June 12, 2009:
The government asked Congo to quit work on a border post located on disputed territory near Lake Albert. Both countries have oil exploration and development projects in the area. The oil basin in the Lake Albert regional contains at least a billion barrels in recoverable reserves and perhaps more. The Congolese post is just outside of Goli, a Ugandan town in Nebbi district (West Nile Province). Uganda and Congo have several border disputes and the Ugandan and Congolese governments are publicly committed to resolving the disputes peacefully. The latest incident, however, the government calls a "provocation" that violates the agreement to resolve the economic and geographic demarcation issue peacefully. In fact, a joint survey is currently underway. Congolese border police say the new manned post is necessary to stop smuggling. In general, if a watershed leads to the Nile, that area belongs to Uganda. If it leads to the Congo River (west), the area is Congolese. There are many areas where it's tough to determine the watershed with precision. If you're watering bananas, this is one kind of problem. If you are dividing rights to a huge oil reservoir, billions (over twenty billion to the winning government) of dollars are involved.
June 10, 2009: UN sources and Congolese administrators report another series of attacks by Lords Resistance Army (LRA) rebels in northeastern Congo. Several villages in Orientale Province (Dungu region) were "burned and looted." The LRA cadres are trying to do several things. The first is supply themselves and that means stealing food. The second is to intimidate Congolese civilians so thoroughly they will no longer be an intelligence source for Congolese, UN, and Ugandan forces. During the Uganda-Congo-South Sudan combined offensive in December 2008, Congolese civilians provided good intelligence about LRA movements as the LRA cadres fled Garamba National Park (Congo).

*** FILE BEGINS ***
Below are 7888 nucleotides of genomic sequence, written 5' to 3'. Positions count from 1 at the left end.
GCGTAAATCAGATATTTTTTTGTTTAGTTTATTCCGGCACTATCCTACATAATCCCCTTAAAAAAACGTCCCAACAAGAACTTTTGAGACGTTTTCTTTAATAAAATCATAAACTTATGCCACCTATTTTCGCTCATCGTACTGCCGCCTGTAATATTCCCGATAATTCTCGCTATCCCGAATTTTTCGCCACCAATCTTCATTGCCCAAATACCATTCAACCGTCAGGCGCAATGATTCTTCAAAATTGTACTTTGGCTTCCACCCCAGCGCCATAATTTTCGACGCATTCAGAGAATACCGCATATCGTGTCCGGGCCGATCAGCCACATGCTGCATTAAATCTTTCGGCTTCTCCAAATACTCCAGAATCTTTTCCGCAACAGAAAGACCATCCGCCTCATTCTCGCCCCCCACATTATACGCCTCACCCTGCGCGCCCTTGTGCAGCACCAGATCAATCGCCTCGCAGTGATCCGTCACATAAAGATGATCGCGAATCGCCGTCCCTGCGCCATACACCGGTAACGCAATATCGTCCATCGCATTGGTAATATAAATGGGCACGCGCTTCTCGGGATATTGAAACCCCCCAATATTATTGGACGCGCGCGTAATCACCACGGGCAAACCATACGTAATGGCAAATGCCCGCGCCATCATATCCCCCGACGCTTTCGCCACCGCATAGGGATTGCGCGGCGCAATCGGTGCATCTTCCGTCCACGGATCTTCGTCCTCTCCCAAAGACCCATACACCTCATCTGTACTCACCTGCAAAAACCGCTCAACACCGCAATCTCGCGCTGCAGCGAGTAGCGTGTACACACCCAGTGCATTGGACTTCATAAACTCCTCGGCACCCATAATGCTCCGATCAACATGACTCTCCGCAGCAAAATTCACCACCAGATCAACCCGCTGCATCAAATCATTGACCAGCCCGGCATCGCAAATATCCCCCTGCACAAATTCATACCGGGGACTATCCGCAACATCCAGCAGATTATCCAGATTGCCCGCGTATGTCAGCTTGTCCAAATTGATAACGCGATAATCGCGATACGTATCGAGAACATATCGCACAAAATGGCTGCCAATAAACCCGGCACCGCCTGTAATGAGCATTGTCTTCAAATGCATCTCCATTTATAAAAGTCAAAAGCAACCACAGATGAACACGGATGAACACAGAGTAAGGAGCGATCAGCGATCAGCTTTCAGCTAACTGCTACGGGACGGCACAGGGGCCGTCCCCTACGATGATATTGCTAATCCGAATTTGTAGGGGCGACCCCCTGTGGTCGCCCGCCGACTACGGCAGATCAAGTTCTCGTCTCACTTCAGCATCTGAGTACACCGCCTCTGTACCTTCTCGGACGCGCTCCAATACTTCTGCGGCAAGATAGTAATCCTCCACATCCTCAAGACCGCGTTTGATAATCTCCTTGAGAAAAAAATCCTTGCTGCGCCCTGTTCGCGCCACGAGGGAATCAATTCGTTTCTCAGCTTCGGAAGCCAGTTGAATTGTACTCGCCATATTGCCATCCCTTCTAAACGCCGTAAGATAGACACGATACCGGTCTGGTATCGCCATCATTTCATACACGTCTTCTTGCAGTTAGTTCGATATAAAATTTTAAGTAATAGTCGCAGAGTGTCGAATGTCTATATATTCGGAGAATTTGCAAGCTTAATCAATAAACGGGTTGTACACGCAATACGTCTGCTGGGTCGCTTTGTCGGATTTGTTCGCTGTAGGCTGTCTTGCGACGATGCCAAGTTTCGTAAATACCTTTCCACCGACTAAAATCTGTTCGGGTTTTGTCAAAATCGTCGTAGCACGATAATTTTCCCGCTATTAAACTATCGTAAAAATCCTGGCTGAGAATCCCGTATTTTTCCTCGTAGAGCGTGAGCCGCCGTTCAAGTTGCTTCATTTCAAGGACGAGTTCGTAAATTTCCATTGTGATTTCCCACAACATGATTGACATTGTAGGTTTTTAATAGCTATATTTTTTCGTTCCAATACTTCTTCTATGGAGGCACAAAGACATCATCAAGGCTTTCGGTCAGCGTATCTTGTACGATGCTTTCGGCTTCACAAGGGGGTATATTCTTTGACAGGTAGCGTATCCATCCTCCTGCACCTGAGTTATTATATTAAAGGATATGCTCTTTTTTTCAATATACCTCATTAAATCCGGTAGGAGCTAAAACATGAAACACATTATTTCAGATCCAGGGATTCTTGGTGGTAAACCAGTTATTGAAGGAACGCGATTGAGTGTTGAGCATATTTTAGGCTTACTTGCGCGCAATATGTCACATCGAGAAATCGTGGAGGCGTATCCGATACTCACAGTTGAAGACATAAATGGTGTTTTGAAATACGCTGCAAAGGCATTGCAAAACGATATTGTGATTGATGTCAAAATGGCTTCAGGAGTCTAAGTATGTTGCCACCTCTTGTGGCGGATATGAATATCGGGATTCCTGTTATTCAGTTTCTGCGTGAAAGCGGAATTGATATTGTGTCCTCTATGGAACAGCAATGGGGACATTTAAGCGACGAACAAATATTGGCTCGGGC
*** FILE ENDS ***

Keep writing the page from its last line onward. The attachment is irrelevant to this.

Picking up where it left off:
June 7, 2009: The Uganda Army (UPDF) and national police reported more violence in Moroto district (eastern Uganda, near the Kenya-Uganda border). This is Karamojong tribal country and is primarily a cattle-herding (pastoralist) area. Over the last ten year the Karamojong have presented the government with a number of problems. One was a love of AK-47s and the tendency to use them to resolve tribal disputes. The government started a "weapons turn in program" that proved to be reasonably successful in reducing intra-tribal violence. Cross-border cattle raiding (gangs moving from Kenya to Uganda, and occasionally South Sudan) has also plagued the area. It looks like another round of "raiding violence" is occurring, with Karamoja clans both victims and instigators. During the last month authorities have reported numerous murders by armed gangs in Moroto. The raiders attack villages and cattle pens. They also ambush and murder locals who are grazing their cattle. The government estimates it needs another 600 policemen in the area. In May the government increased emergency food support for the Karamoja because of agricultural failures this past spring.
On June 3 the government reported a firefight with cattle rustlers operating in Kitgum (northeastern Uganda -- north of Moroto). The cattle raiders are attacking IDPs (internally displaced persons, ie refugees) returning to northern Uganda after the end of the LRA war. The government reported that many of the raiders come from Kotido district, which is another predominantly Karamojong area. The army is repositioning forces to cover routes on the border used by cattle raiders.